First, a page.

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KIDS K PAGE .   .   .

REINDEER AT SANTA BARBARA ZOO FOR

HOLIDAY SEASON, FROM WEDNESDAY,

NOVEMBER 22

TO MONDAY, JANUARY 1

  • First Time the Zoo has Exhibited Famed “Flying” Ungulates

  • Reindeer Holiday and Lightning “are in Santa Barbara to Train for Santa’s Flying Team” Claims Zoo CEO

  • Holiday-Related Activities; Santa Available for Gift Requests and Photos (Wednesdays Through Sundays from Nov. 22 to Dec. 24)

  • Zoo Open Thanksgiving, Christmas Eve & Day, New Year’s Eve & Day

For the first time in its 54-year history, the Santa Barbara Zoo will exhibit reindeer, on view only this holiday season from Wednesday, November 22, 2017, to Monday, January 1, 2018.

Two male reindeer, an adult named Holiday and a first-year calf named Lightning, will take up residence on the lawn opposite the Cats of Africa exhibit for holiday viewing. Winter-themed and holiday-related activities take place throughout the season, and Santa will be available for gift requests and photos on Wednesdays through Sundays from November 22 until Christmas Eve, December 24. There is no extra charge to view the reindeer.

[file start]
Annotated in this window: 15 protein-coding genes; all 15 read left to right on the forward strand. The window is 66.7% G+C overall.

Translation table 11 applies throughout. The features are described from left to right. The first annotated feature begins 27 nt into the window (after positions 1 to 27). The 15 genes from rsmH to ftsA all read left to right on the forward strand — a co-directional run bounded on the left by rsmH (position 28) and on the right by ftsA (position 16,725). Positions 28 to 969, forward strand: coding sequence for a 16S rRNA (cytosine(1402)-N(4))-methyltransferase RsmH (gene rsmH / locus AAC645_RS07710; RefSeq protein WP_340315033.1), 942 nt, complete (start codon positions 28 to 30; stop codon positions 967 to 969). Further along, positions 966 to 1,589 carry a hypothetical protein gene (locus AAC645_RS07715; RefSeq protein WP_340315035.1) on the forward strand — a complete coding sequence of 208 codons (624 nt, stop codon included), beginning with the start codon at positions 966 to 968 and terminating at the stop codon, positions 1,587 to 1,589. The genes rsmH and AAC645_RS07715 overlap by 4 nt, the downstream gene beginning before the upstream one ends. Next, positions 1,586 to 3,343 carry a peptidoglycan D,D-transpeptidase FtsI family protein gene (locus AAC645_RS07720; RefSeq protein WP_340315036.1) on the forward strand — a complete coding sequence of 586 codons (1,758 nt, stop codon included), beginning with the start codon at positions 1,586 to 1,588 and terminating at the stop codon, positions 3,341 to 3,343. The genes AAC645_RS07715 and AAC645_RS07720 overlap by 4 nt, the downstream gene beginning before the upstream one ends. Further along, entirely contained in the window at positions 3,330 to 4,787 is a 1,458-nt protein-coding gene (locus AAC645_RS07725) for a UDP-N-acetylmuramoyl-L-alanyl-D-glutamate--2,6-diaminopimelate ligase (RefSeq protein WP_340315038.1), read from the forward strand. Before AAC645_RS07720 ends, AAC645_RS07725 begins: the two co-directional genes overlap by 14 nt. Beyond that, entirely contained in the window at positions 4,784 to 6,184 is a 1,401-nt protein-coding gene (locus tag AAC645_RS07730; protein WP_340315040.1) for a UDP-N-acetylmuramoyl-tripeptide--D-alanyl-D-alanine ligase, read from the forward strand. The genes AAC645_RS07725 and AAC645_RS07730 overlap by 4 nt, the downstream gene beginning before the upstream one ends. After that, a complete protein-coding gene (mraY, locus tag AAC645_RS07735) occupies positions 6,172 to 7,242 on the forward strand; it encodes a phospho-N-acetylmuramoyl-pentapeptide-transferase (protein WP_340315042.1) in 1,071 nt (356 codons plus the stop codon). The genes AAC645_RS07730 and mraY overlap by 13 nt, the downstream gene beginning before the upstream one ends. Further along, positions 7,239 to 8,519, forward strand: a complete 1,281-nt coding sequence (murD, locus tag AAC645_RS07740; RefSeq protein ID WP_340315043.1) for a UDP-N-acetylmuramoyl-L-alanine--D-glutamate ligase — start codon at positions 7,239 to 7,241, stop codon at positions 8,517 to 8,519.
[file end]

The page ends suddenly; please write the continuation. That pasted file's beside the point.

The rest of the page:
The Zoo is open with the special hours of 10 a.m. to 3:30 p.m. on Thanksgiving, Christmas Eve, and Christmas Day. It is open regular hours, 10 a.m. to 5 p.m., on New Year’s Eve and New Year’s Day.

“I heard a rumor that Donner and Blitzen are retiring, and these two are the up-and-comers for their flying jobs,” jokes Zoo CEO Rich Block. “We’re their warm-weather ‘hoof camp’ due to our great climate. They have big harnesses to fill, and we’re here to support them with great nutrition, a highly trained keeper staff, a full-time vet, and ocean views from their temporary paddock across from the lions. Our male lion Chadwick has agreed to an 8 p.m. roaring curfew so the reindeer can get their beauty sleep.”